Right. Actually, heat transfer is calculated in the course of obtaining results in any thermo-fluid analyses. So we already had the ingredients to visualize the flow of heat. In addition to the traditional analysis tools that give results (temperature), visualizing the heat flow allows for a more active approach toward thermal design/management by providing an understanding of the cause (flow of heat) of the results.

This "tool for understanding the cause of component temperature" is HeatPathView.

Tell us About your Efforts or Innovations in the Development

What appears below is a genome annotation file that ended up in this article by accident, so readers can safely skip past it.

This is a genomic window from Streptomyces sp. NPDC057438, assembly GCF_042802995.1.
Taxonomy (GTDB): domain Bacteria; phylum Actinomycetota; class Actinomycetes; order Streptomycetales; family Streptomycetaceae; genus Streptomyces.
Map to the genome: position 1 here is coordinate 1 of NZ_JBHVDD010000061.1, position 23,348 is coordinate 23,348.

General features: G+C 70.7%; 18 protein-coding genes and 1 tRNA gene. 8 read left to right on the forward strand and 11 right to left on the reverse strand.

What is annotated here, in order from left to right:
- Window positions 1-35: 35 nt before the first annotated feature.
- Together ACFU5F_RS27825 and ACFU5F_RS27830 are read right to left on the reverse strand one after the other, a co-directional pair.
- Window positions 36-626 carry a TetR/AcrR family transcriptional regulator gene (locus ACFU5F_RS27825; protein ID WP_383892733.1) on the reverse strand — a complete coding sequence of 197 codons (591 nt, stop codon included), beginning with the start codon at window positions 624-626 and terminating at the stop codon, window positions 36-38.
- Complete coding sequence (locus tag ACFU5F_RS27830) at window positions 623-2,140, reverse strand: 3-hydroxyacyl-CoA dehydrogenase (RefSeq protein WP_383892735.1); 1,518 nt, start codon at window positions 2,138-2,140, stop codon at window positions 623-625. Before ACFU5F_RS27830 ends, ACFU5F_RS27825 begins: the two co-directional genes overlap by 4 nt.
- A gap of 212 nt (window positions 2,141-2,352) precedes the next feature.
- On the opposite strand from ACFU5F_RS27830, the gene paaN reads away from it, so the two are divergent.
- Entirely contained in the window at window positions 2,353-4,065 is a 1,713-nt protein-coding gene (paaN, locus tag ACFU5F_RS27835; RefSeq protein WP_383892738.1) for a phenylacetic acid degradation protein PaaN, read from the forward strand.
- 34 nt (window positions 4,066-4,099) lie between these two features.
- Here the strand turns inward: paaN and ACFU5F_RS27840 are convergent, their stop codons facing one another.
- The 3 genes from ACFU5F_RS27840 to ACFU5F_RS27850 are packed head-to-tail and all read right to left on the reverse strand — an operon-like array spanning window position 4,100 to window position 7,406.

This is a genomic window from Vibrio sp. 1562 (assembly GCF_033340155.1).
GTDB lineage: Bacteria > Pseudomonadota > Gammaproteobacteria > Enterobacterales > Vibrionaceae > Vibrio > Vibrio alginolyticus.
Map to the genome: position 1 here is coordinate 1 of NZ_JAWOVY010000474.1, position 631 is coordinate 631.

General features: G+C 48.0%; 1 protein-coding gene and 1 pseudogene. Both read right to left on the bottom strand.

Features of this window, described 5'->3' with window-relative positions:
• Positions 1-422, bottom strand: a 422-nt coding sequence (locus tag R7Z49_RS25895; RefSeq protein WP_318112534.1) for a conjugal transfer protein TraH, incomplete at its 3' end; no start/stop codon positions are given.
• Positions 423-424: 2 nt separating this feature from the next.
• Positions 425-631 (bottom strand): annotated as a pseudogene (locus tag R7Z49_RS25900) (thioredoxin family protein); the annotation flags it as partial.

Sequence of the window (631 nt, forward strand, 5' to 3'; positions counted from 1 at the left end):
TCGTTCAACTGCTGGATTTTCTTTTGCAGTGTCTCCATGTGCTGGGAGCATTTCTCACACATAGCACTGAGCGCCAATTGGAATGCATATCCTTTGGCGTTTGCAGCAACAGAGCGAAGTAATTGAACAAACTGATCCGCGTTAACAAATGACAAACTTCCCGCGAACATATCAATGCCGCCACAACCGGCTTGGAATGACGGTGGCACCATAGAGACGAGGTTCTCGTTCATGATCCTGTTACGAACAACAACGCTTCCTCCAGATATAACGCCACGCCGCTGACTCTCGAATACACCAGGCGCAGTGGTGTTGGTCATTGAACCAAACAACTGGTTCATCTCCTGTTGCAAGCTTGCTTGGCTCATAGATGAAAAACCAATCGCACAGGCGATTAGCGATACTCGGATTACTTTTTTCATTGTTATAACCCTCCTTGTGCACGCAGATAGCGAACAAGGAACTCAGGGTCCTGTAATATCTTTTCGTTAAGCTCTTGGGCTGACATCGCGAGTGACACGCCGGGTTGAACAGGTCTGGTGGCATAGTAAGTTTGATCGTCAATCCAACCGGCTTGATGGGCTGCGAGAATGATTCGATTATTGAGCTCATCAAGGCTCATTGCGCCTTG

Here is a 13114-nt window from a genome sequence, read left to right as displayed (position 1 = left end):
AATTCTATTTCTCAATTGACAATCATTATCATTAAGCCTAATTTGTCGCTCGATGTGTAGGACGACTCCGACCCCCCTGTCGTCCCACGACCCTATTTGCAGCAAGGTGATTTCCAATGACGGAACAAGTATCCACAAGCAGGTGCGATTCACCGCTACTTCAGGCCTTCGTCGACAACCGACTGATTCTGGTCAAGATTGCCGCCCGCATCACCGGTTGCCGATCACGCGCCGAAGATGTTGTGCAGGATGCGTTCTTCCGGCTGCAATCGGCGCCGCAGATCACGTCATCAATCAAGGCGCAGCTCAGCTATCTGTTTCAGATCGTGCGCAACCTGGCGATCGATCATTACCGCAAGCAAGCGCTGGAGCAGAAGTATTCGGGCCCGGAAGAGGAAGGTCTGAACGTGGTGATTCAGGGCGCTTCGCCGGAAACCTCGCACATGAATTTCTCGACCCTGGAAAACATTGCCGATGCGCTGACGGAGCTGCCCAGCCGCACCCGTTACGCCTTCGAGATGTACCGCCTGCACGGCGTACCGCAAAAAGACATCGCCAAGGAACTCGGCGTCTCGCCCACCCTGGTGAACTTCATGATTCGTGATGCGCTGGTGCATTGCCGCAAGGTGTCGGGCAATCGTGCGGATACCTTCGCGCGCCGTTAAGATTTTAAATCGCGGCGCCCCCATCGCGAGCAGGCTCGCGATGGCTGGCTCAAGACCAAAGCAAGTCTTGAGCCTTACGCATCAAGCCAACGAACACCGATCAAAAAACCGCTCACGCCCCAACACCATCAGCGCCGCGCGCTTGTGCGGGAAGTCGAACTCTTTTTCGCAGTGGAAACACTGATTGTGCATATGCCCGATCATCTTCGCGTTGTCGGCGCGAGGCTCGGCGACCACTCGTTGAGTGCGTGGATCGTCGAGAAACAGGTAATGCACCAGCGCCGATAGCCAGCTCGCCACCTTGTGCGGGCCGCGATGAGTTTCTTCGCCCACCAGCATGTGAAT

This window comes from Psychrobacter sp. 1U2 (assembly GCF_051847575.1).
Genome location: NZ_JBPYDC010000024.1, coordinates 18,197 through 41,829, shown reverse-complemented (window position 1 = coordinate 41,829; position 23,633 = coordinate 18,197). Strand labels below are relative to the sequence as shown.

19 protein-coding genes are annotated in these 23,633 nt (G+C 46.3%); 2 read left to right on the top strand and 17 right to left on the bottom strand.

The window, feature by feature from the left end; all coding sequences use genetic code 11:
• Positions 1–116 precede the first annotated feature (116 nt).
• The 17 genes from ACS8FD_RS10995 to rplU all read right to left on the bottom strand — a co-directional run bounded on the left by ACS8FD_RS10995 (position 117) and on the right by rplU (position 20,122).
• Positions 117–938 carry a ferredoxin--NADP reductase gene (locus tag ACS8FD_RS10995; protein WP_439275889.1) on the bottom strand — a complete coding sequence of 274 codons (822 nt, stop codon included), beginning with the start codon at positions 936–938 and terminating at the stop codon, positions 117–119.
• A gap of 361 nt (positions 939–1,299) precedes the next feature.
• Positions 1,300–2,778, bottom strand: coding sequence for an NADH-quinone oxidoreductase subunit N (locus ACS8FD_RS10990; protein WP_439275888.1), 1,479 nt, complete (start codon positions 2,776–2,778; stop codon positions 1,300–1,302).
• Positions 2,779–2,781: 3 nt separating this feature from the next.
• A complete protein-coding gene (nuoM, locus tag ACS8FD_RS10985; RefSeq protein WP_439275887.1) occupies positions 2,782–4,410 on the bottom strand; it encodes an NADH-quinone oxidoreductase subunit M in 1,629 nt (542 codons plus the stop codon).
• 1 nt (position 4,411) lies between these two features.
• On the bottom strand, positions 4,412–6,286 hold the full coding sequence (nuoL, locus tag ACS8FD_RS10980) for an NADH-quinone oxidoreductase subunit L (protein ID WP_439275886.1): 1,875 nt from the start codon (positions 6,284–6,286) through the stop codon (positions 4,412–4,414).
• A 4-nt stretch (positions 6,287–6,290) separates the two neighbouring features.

I stopped to think about how to visualize the flow of heat in an easily comprehensive way. From the word 'flow', things like showing vector plots in postprocessors quickly come to mind, but I thought we needed an interface that helps us understand the whole picture more easily. In the area of thermal design, there are some methods other than CFD to calculate temperature, such as hand calculations using empirical formulas or by creating thermal networks. The downside to these approaches is that they can't show any detailed distributions as outputs, but I have long felt they offer the advantage of being simple and easy to understand. CFD of course has very detailed, element-level information, but it is not necessarily easy for the users to understand the whole picture. I thought we should turn element level CFD information into one-dimensional thermal network information, and provide a way to visualize it.